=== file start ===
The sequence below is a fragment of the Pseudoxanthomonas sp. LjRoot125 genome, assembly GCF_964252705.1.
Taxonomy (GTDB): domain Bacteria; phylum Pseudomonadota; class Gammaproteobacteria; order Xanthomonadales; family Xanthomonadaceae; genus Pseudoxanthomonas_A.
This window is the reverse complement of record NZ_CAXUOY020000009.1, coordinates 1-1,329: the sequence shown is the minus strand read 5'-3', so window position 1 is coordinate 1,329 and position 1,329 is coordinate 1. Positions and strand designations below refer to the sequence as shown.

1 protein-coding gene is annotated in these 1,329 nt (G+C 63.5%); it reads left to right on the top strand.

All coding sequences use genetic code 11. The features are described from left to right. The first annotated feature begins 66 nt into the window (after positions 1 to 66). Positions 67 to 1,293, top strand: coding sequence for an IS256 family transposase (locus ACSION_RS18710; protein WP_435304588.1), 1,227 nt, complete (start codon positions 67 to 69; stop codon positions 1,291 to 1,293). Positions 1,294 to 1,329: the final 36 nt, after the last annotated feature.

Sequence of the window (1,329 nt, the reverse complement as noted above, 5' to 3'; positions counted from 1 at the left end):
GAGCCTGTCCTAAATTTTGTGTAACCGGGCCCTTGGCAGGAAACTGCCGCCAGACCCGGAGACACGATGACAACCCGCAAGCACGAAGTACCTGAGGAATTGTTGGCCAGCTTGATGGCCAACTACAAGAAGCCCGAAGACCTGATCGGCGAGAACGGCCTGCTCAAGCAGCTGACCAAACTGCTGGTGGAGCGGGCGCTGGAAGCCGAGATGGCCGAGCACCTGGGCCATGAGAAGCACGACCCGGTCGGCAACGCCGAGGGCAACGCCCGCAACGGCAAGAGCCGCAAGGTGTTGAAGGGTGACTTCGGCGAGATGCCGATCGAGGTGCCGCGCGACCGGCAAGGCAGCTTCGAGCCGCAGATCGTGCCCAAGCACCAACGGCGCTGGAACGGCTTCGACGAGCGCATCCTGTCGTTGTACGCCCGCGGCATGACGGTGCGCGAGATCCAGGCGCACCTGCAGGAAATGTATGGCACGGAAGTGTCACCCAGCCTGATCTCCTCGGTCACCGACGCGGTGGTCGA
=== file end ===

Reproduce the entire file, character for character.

The sequence below is a fragment of the Pseudoxanthomonas sp. LjRoot125 genome, assembly GCF_964252705.1.
Taxonomy (GTDB): domain Bacteria; phylum Pseudomonadota; class Gammaproteobacteria; order Xanthomonadales; family Xanthomonadaceae; genus Pseudoxanthomonas_A.
This window is the reverse complement of record NZ_CAXUOY020000009.1, coordinates 1-1,329: the sequence shown is the minus strand read 5'-3', so window position 1 is coordinate 1,329 and position 1,329 is coordinate 1. Positions and strand designations below refer to the sequence as shown.

1 protein-coding gene is annotated in these 1,329 nt (G+C 63.5%); it reads left to right on the top strand.

All coding sequences use genetic code 11. The features are described from left to right. The first annotated feature begins 66 nt into the window (after positions 1 to 66). Positions 67 to 1,293, top strand: coding sequence for an IS256 family transposase (locus ACSION_RS18710; protein WP_435304588.1), 1,227 nt, complete (start codon positions 67 to 69; stop codon positions 1,291 to 1,293). Positions 1,294 to 1,329: the final 36 nt, after the last annotated feature.

Sequence of the window (1,329 nt, the reverse complement as noted above, 5' to 3'; positions counted from 1 at the left end):
GAGCCTGTCCTAAATTTTGTGTAACCGGGCCCTTGGCAGGAAACTGCCGCCAGACCCGGAGACACGATGACAACCCGCAAGCACGAAGTACCTGAGGAATTGTTGGCCAGCTTGATGGCCAACTACAAGAAGCCCGAAGACCTGATCGGCGAGAACGGCCTGCTCAAGCAGCTGACCAAACTGCTGGTGGAGCGGGCGCTGGAAGCCGAGATGGCCGAGCACCTGGGCCATGAGAAGCACGACCCGGTCGGCAACGCCGAGGGCAACGCCCGCAACGGCAAGAGCCGCAAGGTGTTGAAGGGTGACTTCGGCGAGATGCCGATCGAGGTGCCGCGCGACCGGCAAGGCAGCTTCGAGCCGCAGATCGTGCCCAAGCACCAACGGCGCTGGAACGGCTTCGACGAGCGCATCCTGTCGTTGTACGCCCGCGGCATGACGGTGCGCGAGATCCAGGCGCACCTGCAGGAAATGTATGGCACGGAAGTGTCACCCAGCCTGATCTCCTCGGTCACCGACGCGGTGGTCGA